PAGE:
This is probably going to piss off some of my friends. But best to get it out of the way now, rather then whatever future time my book is published.
I'm including a chapter in my book-in-progress about the dark underbelly of the spiritual quest. The idea, basically, is
There is an old aphorism, often attributed to Otto von Bismarck, that those who love sausages or the law should never watch either being made. I've always disagreed with this -- if people saw the truth behind the production of these things, we'd have many more vegetarian anarchists, which would seem to me a positive development.
And so it is too with religion and spirituality. The hazards of cults, superstitions, delusions, hypocrisy, and manipulation are very real. A peek behind the scenes of both ancient traditions and the modern cults of personality around self-help gurus and peddlers of enlightenment-lite, is an unpleasant but necessary requirement for spiritual health.
In this chapter I talk about scandals in Zen (Japanese and American), about Chögyam Trungpa's misbehavior, about sex scandals in the Pagan community, and about some new age-y sort of "Plastic Shamans and Goofy Gurus". And one of the folks I deal with under that heading is Daniel Pinchbeck.
I first mentioned Pinchbeck over three years ago, when Rolling Stone profiled him. I was not impressed, but I didn't give it much more thought than that.
A year or so after that, my good friend Robin Gunkel, whose opinion I regard highly, met him at Burning Man and she was impressed. So I suspended judgment -- maybe the Rolling Stone profile was an unfair hatchet job. That happens.
Robin has since become involved with Evolver, a social network arising out of Pinchbeck's blog, "Reality Sandwich". I've gone to several events put on by the Baltimore "spore" of Evolver, and heard some good discussions.
But with that said, when I sat down to look more deeply into Daniel Pinchbeck, what I found was not favorable. Here's a first draft of the section about him that will go into my book.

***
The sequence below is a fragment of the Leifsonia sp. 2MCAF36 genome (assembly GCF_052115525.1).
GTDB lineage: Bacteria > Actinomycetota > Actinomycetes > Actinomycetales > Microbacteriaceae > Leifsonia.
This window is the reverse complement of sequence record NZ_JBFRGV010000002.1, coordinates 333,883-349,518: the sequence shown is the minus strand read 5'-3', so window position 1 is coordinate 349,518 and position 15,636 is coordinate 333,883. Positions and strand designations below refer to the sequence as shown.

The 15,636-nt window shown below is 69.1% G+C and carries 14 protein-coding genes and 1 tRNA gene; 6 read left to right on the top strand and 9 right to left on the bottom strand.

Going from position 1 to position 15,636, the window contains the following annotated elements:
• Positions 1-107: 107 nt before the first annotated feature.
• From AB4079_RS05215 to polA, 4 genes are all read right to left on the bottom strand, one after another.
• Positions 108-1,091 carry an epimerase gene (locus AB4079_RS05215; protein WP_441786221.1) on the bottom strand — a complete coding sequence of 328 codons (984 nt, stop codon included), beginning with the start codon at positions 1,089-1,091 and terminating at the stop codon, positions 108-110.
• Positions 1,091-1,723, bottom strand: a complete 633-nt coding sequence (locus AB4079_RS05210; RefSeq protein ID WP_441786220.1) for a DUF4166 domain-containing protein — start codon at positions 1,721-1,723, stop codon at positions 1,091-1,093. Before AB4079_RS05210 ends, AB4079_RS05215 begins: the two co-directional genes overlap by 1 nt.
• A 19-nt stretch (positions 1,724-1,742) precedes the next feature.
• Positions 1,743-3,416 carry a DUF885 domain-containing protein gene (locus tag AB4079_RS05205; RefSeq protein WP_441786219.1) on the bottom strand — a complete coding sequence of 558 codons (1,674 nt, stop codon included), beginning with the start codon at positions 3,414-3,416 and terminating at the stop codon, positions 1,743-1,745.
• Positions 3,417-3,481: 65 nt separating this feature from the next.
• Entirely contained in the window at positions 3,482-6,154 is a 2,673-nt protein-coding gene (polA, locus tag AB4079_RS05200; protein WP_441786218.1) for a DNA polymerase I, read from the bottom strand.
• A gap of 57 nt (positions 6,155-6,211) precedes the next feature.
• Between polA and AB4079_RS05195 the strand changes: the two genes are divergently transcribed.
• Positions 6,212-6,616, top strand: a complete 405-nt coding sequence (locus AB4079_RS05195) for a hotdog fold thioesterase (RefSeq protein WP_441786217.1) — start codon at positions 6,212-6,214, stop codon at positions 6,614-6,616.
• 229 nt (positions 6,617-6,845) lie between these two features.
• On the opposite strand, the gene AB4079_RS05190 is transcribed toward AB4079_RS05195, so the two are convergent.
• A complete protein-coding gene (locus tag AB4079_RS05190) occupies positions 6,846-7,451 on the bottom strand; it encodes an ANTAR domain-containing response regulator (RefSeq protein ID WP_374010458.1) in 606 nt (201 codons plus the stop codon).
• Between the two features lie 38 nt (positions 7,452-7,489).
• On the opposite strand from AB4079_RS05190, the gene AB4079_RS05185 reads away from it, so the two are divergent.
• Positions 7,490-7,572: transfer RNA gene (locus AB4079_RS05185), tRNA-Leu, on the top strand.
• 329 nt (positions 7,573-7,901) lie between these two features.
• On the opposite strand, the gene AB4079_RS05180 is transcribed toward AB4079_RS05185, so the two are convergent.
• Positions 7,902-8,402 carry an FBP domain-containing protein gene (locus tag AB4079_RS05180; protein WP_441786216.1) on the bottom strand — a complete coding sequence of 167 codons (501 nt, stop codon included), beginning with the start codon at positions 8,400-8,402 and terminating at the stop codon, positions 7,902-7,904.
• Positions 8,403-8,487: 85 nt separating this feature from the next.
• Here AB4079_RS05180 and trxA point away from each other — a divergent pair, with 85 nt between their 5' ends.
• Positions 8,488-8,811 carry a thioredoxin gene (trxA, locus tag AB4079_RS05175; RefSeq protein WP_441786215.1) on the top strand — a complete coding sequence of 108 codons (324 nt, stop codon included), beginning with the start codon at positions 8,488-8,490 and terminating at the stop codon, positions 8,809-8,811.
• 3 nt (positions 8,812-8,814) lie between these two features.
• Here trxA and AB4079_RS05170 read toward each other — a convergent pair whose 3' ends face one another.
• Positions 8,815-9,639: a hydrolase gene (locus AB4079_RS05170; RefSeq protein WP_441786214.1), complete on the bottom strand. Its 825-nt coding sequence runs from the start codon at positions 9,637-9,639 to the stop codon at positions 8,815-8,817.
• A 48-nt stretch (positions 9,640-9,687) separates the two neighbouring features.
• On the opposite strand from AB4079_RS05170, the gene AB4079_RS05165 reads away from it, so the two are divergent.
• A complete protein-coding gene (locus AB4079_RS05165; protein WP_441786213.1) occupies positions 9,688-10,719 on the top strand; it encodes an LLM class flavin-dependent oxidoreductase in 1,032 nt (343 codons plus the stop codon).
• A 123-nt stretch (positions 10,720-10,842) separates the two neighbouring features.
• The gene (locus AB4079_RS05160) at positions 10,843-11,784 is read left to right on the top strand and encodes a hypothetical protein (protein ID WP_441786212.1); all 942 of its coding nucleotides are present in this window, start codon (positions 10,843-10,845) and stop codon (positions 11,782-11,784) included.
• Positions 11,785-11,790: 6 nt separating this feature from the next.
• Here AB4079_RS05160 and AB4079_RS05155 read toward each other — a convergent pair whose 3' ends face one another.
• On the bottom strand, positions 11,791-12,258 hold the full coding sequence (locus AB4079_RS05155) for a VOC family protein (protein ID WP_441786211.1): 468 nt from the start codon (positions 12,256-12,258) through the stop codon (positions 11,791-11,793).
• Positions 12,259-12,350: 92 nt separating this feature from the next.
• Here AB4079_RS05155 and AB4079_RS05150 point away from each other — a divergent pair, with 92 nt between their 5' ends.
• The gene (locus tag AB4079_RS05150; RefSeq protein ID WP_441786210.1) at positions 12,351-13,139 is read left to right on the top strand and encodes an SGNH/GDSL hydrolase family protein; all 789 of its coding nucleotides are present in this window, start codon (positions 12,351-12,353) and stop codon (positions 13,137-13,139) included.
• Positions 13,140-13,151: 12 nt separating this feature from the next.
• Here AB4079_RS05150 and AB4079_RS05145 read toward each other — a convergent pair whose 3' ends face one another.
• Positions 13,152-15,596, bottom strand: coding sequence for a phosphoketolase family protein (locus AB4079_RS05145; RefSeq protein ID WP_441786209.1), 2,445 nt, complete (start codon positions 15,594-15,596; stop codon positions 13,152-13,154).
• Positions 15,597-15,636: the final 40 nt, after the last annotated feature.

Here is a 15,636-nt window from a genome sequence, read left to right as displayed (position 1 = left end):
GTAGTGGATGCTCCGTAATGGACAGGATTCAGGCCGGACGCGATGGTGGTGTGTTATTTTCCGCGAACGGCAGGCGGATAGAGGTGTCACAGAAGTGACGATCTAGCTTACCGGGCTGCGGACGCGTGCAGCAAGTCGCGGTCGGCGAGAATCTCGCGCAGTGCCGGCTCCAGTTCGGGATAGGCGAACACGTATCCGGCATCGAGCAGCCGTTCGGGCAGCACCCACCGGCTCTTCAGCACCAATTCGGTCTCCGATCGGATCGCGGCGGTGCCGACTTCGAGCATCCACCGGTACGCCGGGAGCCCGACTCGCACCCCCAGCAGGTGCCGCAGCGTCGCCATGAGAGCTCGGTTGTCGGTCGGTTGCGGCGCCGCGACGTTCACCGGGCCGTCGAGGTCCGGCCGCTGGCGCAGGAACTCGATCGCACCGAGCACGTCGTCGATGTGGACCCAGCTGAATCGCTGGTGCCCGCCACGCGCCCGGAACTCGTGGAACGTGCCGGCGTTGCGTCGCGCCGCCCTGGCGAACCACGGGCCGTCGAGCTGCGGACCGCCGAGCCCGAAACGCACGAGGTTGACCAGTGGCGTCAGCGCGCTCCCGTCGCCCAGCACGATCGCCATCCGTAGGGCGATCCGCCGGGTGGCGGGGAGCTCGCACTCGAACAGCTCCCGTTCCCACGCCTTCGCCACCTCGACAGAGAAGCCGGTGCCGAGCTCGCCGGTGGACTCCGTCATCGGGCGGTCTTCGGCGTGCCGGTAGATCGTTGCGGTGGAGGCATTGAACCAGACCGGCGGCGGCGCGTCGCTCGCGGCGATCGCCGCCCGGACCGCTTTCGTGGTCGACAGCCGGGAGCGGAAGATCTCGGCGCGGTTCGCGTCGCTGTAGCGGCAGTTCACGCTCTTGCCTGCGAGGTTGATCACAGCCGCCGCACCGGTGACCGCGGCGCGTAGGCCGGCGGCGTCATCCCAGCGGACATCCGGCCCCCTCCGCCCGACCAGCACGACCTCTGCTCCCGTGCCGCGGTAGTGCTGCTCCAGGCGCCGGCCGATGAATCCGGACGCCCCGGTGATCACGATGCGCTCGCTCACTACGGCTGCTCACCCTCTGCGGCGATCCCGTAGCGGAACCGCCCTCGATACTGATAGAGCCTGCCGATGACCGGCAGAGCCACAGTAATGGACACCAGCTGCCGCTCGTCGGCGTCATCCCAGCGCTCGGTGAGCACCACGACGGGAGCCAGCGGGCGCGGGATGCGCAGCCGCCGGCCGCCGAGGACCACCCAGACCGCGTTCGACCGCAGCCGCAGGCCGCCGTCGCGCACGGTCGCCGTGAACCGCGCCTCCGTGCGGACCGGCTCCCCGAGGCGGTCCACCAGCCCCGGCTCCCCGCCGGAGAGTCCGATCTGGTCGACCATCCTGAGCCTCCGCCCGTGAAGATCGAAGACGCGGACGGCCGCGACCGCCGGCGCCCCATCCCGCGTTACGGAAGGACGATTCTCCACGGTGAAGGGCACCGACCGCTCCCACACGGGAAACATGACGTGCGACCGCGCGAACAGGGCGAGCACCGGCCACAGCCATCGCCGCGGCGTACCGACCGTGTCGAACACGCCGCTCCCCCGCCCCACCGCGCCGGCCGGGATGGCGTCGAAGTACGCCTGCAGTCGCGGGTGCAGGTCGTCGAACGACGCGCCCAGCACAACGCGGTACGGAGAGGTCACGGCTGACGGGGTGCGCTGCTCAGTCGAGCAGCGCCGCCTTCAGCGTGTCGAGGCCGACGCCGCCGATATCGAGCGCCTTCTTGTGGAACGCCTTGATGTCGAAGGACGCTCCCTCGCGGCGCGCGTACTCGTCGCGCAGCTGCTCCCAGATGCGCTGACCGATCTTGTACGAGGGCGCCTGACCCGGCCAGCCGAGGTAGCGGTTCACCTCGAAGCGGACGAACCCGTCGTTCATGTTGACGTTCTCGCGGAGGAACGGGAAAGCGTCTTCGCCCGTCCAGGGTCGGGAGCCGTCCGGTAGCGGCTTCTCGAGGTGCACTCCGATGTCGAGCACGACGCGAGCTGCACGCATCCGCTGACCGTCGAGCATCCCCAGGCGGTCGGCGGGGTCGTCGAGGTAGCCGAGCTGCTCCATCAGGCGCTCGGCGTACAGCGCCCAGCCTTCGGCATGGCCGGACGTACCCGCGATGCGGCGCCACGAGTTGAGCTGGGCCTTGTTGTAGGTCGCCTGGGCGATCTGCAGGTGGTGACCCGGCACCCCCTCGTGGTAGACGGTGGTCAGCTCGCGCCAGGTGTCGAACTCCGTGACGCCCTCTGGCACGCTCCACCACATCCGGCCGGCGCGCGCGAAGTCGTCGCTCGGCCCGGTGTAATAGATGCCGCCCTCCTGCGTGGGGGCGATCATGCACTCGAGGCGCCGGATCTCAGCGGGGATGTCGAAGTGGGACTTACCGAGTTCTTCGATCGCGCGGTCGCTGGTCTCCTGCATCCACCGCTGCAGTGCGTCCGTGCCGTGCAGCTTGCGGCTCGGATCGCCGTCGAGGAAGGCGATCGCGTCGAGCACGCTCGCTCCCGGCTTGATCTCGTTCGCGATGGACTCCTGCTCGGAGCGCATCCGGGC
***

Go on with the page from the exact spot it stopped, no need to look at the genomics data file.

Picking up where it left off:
Daniel Pinchbeck is the guy probably most responsible for kicking off the idea that some great transformation is going to occur in 2012. In his book 2012: The Return of Quetzalcoatl, he claims to have received "transmissions" from the Mayan deity Quetzalcoatl telling him about this momentous event. An excerpt from these transmissions:
The writer of this work [i.e., Pinchbeck] is the vehicle of my arrival -- my return -- to this realm. He certainly did not expect this to be the case. What began as a quest to understand prophecy has become the fulfillment of prophecy. The vehicle of my arrival has been brought to an awareness of his situation in sometimes painful increments and stages of resistance -- and this books follows the evolution of his learning process, as an aid to the reader's understanding.
The vehicle of my arrival had to learn to follow synchonicities, embrace paradoxes, and solve puzzles. He had to enter into a new way of thinking about time and space and consciousness.
Almost apologetically, the vehicle notes that his birthday fell in June 1966 -- 6/66 -- "count the number of the Beast: for it is the number of the man; and his number is Six hundred threescore and six."
The Beast prophesied is the "feathered serpent," Quetzalcoatl. [Pinchbeck, 2012 p. 370]
Because these "revelations" came after many years of heavy experimentation with substances like psilocybin mushrooms, LSD, ayahuasca, iboga, and DPT, [Grigoriadis] Pinchbeck is sometimes described as a modern-day Timothy Leary or Terence McKenna. But from the evidence above, a modern-day Aleister Crowley seems a better comparison -- complete with voices "channeled" from "higher powers" which name him as their special agent on Earth, identification with "the Beast", and a wonderful degree of apophenia.[*]
The "transmissions and coincidences" phenomenon was also experienced by Robert Anton Wilson, who in 1973 entered what he calls a "belief system" in which he was "receiving telepathic messages from entities residing on a planet around the double star Sirius," while at the same time encountering "implausible coincidences" which led him to discover links between Sirius and the Illuminati. (The Illuminati were an Eighteenth century Masonic group, much beloved by conspiracy theorists). [Wilson, Cosmic p. 8] Wilson, though, later came to understand that the "telepathic messages" theory was only one possible explanation of his experience.
But Crowley and Wilson didn't have blogs to expose their follies quite so instantly. Pinchbeck has "Reality Sandwich", into which you can peer to get a look into his thought processes, such as they are.
For example, on December 9, 2009, a strange light was seen in the skies over Norway. Something quickly traced out a brilliant spiral in the sky, mystifying observers and sparking furious speculation on web forums as to its nature. The explanation turned out to be a Russian missile that misfired during testing. [Murphy]